Reem Abulleil looks at the fallen seeds at Wimbledon this fortnight and says it's not necessarily a bad thing to see surprises in the draw.
As we enter the Wimbledon last-16 stage on Monday, only six seeds are still standing in the women’s draw and only one of them is a top-10 player – Karolina Pliskova.
On the men’s side, five of the top-10 seeds were sent packing, although Roger Federer, Rafael Nadal, and 12th-seeded Novak Djokovic are all still alive.
There has been so much commotion regarding the seeds carnage at the All England Club this fortnight but perhaps we should stop and ask ourselves what exactly constitutes an “upset”?
Is it an upset any time a player defeats a higher-ranked opponent? When a three-time Grand Slam champion like Stan Wawrinka, whose ranking is down to 224 because he was sidelined with an injury, defeats sixth-seeded Grigor Dimitrov, should we really call that an upset?
Since the start of March, Dimitrov has made just one semi-final on tour and his Wimbledon preparations consisted of two matches, one tight win over Damir Dzumhur at Queens, followed by an easy defeat to Djokovic in the next round. Granted Wawrinka hasn’t been winning much either but it was hardly a surprise that the Swiss won.
World No. 2 Caroline Wozniacki lost to Russian lefty Ekaterina Makarova in the second round. Makarova has 12 top-10 wins posted at the Slams throughout her career. Only three active players have won more: Serena Williams, Venus Williams and Maria Sharapova. Again, is that really an upset?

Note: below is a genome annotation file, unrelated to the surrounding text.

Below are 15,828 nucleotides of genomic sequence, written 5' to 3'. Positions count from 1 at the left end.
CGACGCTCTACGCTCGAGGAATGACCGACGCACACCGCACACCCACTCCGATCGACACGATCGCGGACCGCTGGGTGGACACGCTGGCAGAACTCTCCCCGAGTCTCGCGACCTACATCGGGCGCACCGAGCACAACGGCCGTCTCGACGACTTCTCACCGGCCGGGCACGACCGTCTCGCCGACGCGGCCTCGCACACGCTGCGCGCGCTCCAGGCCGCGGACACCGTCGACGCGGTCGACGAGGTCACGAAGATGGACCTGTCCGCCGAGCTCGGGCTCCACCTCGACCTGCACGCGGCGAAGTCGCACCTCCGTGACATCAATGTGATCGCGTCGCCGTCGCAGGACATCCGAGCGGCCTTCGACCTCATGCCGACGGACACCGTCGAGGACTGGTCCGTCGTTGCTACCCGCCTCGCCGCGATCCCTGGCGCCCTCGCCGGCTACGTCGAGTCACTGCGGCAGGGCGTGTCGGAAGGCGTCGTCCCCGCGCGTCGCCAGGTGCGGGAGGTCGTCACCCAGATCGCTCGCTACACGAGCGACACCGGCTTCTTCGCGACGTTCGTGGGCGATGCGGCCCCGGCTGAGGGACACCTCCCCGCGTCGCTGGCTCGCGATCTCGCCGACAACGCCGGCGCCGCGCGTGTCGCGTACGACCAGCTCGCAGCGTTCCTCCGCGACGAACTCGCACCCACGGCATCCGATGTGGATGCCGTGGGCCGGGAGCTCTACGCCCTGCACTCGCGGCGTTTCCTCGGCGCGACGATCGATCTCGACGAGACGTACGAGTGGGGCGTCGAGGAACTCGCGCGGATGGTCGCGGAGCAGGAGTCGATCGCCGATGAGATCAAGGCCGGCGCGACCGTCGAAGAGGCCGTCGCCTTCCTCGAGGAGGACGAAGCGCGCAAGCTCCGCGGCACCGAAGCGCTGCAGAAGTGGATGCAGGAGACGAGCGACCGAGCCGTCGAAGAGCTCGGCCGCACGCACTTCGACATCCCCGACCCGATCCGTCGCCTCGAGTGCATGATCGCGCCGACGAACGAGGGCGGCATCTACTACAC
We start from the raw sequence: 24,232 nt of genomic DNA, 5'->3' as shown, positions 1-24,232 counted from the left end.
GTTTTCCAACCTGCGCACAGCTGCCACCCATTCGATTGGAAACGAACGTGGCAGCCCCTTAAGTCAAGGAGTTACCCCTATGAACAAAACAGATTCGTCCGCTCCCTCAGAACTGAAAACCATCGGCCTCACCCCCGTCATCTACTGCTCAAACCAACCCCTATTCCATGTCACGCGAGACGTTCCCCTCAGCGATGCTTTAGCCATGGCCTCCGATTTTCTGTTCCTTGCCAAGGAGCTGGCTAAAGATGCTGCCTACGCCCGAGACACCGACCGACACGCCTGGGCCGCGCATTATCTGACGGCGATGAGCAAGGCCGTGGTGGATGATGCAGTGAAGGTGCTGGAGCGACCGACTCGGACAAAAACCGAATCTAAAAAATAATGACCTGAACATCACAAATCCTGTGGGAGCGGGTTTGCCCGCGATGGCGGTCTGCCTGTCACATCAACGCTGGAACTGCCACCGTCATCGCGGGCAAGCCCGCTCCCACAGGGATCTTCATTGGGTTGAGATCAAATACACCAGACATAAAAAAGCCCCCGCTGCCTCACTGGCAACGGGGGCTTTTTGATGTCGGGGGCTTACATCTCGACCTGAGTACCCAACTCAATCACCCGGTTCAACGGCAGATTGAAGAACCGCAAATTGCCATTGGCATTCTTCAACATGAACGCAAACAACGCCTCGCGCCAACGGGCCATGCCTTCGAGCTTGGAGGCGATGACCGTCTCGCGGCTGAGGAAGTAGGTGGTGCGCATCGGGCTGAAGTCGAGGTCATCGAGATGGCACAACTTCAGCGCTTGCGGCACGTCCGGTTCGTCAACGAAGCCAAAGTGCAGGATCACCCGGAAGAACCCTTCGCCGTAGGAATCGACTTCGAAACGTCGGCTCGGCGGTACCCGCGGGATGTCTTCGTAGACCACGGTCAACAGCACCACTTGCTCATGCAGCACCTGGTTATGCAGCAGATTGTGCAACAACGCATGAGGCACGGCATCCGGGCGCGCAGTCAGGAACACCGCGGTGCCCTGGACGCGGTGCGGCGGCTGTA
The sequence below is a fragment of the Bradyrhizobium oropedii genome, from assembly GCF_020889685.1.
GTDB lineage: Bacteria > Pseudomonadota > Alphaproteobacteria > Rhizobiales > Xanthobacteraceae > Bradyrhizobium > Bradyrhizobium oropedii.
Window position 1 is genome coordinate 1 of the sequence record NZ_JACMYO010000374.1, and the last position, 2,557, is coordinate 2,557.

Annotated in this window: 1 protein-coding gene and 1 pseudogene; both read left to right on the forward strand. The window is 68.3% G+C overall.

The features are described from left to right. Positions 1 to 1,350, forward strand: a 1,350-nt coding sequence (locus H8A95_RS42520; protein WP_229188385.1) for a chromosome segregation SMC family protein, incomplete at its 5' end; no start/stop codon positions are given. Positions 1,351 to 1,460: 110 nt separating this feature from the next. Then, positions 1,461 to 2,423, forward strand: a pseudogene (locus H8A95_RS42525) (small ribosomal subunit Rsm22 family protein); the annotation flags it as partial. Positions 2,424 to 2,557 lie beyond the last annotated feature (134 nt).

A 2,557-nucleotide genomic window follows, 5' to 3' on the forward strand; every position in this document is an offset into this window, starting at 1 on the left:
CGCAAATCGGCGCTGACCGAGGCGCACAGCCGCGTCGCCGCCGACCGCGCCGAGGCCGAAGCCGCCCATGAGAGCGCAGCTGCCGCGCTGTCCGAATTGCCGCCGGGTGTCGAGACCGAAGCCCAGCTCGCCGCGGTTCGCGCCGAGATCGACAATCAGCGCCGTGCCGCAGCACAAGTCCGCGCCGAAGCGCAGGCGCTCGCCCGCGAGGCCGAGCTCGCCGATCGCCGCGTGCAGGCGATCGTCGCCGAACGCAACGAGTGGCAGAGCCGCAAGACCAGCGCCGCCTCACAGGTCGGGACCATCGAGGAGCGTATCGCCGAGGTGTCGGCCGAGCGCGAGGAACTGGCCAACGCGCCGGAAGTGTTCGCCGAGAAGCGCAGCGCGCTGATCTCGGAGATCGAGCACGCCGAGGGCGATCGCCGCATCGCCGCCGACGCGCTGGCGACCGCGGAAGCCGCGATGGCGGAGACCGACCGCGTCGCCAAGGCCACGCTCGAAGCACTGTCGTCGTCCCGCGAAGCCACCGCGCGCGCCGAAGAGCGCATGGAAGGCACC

Form, previous results, head-to-heads, confidence levels, weather conditions… so many things contribute to a specific outcome of a match on a given day. The closer we pay attention — in most cases — the more a result will make sense.
While surely there have been unexpected shocks, like Petra Kvitova losing in the first round to Aliaksandra Sasnovich, or Marin Cilic blowing a two-sets-to-love lead in a rain-interrupted second round against Guido Pella, the idea that an entire draw is collapsing is not an accurate indication of what’s been really happening.
Eight of the nine players to defeat women’s top-10 seeds have made it into the second week. So those so-called “upset-makers” have actually backed up their wins throughout the opening week.
Is it such a bad thing that the level is so close in tennis that the number next to a player’s name is becoming less and less significant?
I, for one, am more engaged when I don’t already know who the winner of a certain match, or tournament, is going to be. It’s time we embrace the “chaos”, and reexamine our way of how we look at upsets.